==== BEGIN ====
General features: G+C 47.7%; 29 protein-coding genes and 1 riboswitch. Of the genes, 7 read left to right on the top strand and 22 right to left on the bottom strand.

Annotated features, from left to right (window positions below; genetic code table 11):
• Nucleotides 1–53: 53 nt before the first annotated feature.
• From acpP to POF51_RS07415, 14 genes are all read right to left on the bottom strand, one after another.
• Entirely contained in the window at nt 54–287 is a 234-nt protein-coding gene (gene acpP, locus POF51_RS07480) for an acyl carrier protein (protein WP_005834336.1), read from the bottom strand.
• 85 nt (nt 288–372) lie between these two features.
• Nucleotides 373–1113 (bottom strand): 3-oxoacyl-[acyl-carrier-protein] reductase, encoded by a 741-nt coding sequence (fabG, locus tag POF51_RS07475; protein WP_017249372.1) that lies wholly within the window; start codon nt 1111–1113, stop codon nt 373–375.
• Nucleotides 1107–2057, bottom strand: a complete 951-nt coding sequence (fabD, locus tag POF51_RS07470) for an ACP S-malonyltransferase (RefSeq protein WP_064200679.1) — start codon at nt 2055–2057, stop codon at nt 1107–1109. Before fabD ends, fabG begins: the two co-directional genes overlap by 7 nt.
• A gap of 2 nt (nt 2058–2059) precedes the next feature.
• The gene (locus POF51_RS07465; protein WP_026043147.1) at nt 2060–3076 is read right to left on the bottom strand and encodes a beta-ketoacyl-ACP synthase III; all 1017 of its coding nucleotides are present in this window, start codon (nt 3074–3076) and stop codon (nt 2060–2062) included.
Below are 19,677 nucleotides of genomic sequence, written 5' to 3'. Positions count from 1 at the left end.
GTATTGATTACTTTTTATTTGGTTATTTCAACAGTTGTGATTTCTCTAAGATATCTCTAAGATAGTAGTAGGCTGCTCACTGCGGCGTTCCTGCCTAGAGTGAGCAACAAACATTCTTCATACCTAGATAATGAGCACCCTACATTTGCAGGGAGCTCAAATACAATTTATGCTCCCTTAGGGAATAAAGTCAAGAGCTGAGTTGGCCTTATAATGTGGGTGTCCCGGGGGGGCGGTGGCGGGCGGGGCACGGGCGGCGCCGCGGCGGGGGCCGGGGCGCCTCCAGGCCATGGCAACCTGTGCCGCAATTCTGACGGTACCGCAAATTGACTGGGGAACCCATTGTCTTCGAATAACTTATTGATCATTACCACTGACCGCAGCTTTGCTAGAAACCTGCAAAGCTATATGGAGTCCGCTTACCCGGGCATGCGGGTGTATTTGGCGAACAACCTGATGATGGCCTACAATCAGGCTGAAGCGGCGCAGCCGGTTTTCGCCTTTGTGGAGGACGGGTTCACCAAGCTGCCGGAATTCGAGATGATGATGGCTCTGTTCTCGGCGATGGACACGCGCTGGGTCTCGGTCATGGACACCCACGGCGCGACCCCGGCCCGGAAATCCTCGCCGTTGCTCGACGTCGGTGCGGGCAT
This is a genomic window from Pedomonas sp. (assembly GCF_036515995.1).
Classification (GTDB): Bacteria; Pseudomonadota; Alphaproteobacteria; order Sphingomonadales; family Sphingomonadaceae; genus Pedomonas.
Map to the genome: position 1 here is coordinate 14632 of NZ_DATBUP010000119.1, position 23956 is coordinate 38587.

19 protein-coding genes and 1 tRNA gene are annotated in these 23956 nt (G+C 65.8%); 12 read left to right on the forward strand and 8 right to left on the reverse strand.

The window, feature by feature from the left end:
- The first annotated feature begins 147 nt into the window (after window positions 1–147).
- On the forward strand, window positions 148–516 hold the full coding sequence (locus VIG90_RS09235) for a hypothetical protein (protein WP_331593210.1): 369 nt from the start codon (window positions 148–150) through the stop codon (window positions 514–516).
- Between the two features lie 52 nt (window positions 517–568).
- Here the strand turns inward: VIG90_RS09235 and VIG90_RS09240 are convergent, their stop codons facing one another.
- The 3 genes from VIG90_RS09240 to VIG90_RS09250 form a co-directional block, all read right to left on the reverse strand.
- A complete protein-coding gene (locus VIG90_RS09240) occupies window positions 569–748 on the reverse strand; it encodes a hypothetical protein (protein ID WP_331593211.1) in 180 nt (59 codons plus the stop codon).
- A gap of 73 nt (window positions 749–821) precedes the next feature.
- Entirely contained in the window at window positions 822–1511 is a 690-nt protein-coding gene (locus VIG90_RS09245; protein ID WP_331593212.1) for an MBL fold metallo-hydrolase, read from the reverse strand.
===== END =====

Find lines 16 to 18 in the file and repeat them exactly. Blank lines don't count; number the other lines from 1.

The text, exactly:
19 protein-coding genes and 1 tRNA gene are annotated in these 23956 nt (G+C 65.8%); 12 read left to right on the forward strand and 8 right to left on the reverse strand.

The window, feature by feature from the left end:
- The first annotated feature begins 147 nt into the window (after window positions 1–147).